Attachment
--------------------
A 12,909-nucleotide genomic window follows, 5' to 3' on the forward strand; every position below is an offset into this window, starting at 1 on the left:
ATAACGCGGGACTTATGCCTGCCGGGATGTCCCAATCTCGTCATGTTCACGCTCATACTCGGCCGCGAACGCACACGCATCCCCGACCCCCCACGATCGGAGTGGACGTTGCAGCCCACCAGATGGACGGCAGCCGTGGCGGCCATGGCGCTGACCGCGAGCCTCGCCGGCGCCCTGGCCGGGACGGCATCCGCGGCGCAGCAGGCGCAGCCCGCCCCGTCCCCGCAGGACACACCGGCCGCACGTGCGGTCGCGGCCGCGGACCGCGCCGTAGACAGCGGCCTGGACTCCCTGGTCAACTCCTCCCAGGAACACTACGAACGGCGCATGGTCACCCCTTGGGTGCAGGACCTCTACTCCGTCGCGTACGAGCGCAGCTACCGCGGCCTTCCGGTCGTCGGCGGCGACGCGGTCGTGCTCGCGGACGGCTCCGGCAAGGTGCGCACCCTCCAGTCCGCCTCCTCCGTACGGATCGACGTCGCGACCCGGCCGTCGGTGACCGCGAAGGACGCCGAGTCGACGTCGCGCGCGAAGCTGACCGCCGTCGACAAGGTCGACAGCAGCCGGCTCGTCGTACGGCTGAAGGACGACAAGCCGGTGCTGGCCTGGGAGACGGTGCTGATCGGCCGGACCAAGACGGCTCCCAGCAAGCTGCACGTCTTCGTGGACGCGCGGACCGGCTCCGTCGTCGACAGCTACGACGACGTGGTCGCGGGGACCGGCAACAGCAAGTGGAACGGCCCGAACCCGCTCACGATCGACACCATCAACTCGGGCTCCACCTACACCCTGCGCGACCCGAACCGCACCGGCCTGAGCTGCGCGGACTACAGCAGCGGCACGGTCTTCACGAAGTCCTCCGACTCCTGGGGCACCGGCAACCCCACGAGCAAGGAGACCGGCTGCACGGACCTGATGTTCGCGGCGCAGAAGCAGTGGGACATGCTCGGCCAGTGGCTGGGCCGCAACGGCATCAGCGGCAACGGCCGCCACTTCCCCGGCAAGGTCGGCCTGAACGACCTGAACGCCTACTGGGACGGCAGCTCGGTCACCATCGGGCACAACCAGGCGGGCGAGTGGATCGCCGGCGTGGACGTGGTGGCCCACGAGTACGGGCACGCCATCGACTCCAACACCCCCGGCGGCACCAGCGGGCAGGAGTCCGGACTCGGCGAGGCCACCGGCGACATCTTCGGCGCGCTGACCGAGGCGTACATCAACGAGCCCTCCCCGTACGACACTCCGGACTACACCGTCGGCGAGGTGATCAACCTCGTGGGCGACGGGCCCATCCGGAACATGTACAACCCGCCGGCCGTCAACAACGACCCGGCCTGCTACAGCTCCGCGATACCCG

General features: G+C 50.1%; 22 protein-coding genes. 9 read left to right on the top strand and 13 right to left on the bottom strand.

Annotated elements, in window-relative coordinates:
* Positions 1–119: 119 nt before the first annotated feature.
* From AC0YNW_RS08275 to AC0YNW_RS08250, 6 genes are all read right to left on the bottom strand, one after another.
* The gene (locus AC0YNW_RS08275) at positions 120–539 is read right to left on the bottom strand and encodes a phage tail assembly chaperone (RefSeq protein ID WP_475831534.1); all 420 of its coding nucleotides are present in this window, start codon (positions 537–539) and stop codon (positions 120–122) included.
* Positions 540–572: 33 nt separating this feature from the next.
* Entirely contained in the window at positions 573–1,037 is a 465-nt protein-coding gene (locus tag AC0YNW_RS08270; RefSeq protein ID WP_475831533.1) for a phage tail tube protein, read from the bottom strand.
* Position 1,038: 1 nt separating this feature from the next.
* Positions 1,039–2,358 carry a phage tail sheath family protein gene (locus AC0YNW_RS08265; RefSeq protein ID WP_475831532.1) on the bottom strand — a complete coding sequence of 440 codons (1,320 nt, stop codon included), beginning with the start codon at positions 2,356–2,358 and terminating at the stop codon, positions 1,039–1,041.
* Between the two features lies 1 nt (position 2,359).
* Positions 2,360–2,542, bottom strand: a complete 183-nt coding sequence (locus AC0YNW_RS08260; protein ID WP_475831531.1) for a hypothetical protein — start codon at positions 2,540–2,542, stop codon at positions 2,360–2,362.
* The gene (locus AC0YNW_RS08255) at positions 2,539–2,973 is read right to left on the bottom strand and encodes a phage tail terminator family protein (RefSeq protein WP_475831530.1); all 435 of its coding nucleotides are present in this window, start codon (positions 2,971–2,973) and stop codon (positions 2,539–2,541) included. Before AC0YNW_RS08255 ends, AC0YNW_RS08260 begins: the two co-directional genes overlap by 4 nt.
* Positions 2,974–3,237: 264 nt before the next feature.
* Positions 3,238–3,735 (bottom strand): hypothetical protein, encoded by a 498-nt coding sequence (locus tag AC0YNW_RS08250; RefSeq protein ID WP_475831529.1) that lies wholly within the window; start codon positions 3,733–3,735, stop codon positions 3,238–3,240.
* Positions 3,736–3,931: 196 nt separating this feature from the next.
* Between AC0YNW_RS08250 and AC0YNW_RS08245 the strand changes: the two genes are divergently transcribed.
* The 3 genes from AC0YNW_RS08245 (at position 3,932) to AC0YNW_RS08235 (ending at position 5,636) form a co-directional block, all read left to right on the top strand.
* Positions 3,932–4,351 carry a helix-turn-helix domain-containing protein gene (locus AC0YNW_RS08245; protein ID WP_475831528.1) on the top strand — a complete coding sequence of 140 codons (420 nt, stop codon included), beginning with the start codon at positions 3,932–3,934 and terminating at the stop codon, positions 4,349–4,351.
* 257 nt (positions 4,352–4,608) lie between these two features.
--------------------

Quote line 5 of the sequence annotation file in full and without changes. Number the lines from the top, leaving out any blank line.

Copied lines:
* Positions 1–119: 119 nt before the first annotated feature.